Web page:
Banks urged to strengthen e-payment channels as crises slow transactions
Nigerians still struggle with *966#; *894#; *737#; #*919#; *711# USSD codes
With more Nigerians using electronic payment channels as a result of acute shortages in cash circulation in the economy, financial institutions have been advised to strengthen their e-payment platforms.
This advice was made at the weekend by PPC Limited, Nigeria’s lCT and Infrastructure Development Company. While speaking on the impact of redesigned naira notes on banking infrastructure, the Director of Operations and Head of the ICT Division at PPC, Dr Patrick Ede, observed that the inadequacy of the e-payment channels to withstand the deluge of transactions orchestrated by the surge in the use of such channels for payment is causing many failed and unsuccessful transactions.
He added that the congestion and resultant system downtime are negatively affecting the commercial activities of merchants as transactions have become slow, delayed and sometimes incomplete due to the fact that the country’s banks were never ready for the level of surge they are currently experiencing.
The ICT expert called on banks to implement measures that would ensure all electronic payment channels process simultaneously, quickly and efficiently.
Ede said, “the rising demand on the digital channels of banks calls for increased investment in reliable payment systems that speedily deliver on transactions.
“To alleviate the congestion on payment channels, banks should carry out an audit of payment channels to identify gaps and loopholes in the system with a view to phased resolution. This first step will ensure that banks raise the standards of experiences they provide to customers and ensure that customers remain at the centre of their business models.”
He urged banks to consider upgrading their server, network and hardware infrastructure to handle peak-time operations, adding that this move will ensure that all electronic payment channels can process transactions swiftly and efficiently.
Ede advised the financial institutions to enhance their security protocols to ensure that all electronic payment channels are secure, protect customer data and prevent fraud.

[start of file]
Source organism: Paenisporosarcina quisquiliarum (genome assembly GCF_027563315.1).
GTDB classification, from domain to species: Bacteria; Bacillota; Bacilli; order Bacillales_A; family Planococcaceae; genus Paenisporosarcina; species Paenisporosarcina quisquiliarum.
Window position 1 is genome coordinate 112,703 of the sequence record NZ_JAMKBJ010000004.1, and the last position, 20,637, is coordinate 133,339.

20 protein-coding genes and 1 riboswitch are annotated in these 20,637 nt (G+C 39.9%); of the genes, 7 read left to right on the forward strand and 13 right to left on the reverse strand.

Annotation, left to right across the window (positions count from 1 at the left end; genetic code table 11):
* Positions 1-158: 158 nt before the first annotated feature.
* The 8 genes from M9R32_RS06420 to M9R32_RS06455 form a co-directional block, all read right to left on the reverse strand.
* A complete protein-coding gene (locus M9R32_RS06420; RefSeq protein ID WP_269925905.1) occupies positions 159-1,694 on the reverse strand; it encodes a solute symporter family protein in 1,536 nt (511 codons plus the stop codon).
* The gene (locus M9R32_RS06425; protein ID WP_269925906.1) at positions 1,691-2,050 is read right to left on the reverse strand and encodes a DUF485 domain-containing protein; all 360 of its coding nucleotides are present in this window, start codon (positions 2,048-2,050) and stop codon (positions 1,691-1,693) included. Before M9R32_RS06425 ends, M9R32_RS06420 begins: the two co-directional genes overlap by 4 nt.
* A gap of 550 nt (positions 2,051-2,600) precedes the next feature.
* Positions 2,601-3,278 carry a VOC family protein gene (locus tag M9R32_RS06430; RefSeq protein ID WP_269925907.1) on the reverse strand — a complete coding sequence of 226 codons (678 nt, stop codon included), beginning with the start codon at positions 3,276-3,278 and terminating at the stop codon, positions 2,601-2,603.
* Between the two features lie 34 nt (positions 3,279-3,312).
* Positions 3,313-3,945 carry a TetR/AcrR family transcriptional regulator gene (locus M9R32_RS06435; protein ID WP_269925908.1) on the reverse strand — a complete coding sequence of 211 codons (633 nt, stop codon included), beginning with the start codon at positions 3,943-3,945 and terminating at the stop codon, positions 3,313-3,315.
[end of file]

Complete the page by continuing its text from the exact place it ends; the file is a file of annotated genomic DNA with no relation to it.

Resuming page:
According to him, there may also be a need for financial institutions to expand their existing payment channels to accommodate more transactions. Ede said PPC’s expertise in the deployment of high-end ICT and engineering infrastructure has assisted several organisations in the public and private sectors to create secure, robust and scalable systems suitable for a broad range of commercial uses.
Indeed, it is not yet uhuru for Nigerians, especially with the use of the Unstructured Supplementary Service Data (USSD) platforms in the last three weeks.
USSD banking is an SMS-based mobile banking service, where a USSD short code is used to access financial services like transfers, bill payments, and airtime recharges, among others.
Many bank customers switched to the USSD platforms to carry out financial transactions due to their inability to get cash over the counter in the banking halls, coupled with the fact that the Automated Teller Machines (ATMs) refused to dispense cash and the Point of Sales (PoS) terminals are now a no-go area because of the exorbitant service charge by the merchants.
It was gathered that some USSD transactions that appeared to have gone through on these platforms, which could take as much as 30 minutes to deliver, were later discovered to have failed.
USSD codes Nigerians struggle with include *966#; *894#; *737#; #*919#; *711#, among others. So many failed transactions have been reported on these platforms as cash scarcity remains.